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Syed Gilani

Syed Gilani prays during services at the Islamic Center, 2911 Gill St., Bloomington. (The Pantagraph/David Proeber)

David Proeber

In the 10 years since terrorists attacked the United States, the Twin Cities' Islamic community has proven that it is possible for good shoots to sprout from evil roots.

Syed Gilani, a member of the Islamic Center of Bloomington-Normal, recalls the confusion that gave way to anger and concern as he watched news coverage of one, then two, planes exploding into the World Trade Center.

When the names al-Qaida and Osama bin Laden surfaced, Gilani and other members of the center's close-knit community worried that people would link all Muslims with the violence perpetrated by a few men whose interpretation of Islam differed greatly from what is practiced in the Bloomington center.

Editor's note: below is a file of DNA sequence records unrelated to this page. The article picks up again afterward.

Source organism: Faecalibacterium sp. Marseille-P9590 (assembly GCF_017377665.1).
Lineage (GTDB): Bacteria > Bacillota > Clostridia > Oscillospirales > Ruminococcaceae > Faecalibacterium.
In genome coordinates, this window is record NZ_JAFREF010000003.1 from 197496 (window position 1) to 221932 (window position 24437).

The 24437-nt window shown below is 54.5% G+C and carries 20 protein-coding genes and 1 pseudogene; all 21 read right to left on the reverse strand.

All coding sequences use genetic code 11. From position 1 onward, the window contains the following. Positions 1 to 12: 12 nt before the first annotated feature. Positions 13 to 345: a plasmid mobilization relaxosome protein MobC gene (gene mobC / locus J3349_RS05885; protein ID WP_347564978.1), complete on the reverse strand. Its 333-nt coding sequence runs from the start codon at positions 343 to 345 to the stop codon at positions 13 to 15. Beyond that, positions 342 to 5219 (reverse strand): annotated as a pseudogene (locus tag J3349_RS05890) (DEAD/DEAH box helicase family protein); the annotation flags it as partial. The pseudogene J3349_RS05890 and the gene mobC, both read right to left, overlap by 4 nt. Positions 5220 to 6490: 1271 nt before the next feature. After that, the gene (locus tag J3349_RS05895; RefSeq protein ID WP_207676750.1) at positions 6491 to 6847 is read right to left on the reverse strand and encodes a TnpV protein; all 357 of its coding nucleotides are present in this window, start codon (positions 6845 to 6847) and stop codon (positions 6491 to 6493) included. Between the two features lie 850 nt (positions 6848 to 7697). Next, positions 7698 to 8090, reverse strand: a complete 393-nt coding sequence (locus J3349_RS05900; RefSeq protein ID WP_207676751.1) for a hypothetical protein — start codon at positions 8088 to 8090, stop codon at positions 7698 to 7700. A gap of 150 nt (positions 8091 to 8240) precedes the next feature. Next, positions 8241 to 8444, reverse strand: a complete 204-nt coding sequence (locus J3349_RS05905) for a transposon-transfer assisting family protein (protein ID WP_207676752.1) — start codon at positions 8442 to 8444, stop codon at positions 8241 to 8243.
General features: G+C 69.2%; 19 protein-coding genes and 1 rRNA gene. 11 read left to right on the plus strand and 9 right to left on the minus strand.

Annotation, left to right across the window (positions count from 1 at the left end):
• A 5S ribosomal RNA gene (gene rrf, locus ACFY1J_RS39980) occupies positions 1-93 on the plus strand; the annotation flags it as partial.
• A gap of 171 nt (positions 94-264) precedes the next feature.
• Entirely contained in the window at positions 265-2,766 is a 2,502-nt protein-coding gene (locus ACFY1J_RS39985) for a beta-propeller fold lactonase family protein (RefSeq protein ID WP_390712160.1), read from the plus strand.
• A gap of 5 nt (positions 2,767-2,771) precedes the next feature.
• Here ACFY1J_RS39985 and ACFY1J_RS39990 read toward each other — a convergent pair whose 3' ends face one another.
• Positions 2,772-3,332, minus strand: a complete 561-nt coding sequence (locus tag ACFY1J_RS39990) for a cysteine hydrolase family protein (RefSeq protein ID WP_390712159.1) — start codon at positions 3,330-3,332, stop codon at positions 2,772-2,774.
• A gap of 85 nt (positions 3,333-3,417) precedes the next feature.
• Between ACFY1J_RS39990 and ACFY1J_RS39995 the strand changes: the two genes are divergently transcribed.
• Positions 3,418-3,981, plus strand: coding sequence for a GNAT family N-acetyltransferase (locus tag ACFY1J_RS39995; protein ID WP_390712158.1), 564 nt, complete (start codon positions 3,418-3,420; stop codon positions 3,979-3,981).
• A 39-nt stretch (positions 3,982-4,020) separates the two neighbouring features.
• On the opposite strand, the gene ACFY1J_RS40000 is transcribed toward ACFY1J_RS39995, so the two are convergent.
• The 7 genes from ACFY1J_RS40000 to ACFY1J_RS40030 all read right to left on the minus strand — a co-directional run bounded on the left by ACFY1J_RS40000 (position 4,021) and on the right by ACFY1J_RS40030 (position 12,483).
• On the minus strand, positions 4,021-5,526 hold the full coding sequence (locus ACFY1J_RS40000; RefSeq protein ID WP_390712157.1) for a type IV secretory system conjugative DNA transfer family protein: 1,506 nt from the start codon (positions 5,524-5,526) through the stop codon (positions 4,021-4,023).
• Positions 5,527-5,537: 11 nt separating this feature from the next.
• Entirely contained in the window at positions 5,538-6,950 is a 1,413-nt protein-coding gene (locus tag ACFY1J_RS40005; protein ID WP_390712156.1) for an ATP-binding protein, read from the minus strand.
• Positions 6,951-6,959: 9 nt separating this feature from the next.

"I very quickly dismissed the idea that it was done in the name of Islam," said Gilani.

In the days after the attacks, fears of reprisal against local Muslims turned out, for the most part, to be unfounded. The support received from members of other faiths was refreshing, said Gilani, who works for State Farm Insurance Cos.

"People from other churches stood and guarded our door," he said.

As Islam became a topic of discussion and debate, Gilani found himself accepting invitations from community and religious groups whose members wanted to understand the Muslim religion.

"What happened on 9/11 pulled us out into the community," said Gilani. In addition to sharing information, members of the center also became involved in charitable efforts in the community.

"All in all, a very good thing came from an ugly situation," said Gilani, who is spokesman for the center.

Anti-Islamic sentiments heated up again last year when objections were raised over a proposed Islamic community center near the twin towers' site.

A few negative signs were planted within sight of the Bloomington center during the New York dispute but, once again, the center's followers responded by reaching out to interfaith groups interested in learning more about Islam.

Gilani understands the ongoing effort to help people understand the separation between Islam and terrorism.

"We are the new kids on the block. I just hope people understand that Muslims are no different than one else in the U.S."

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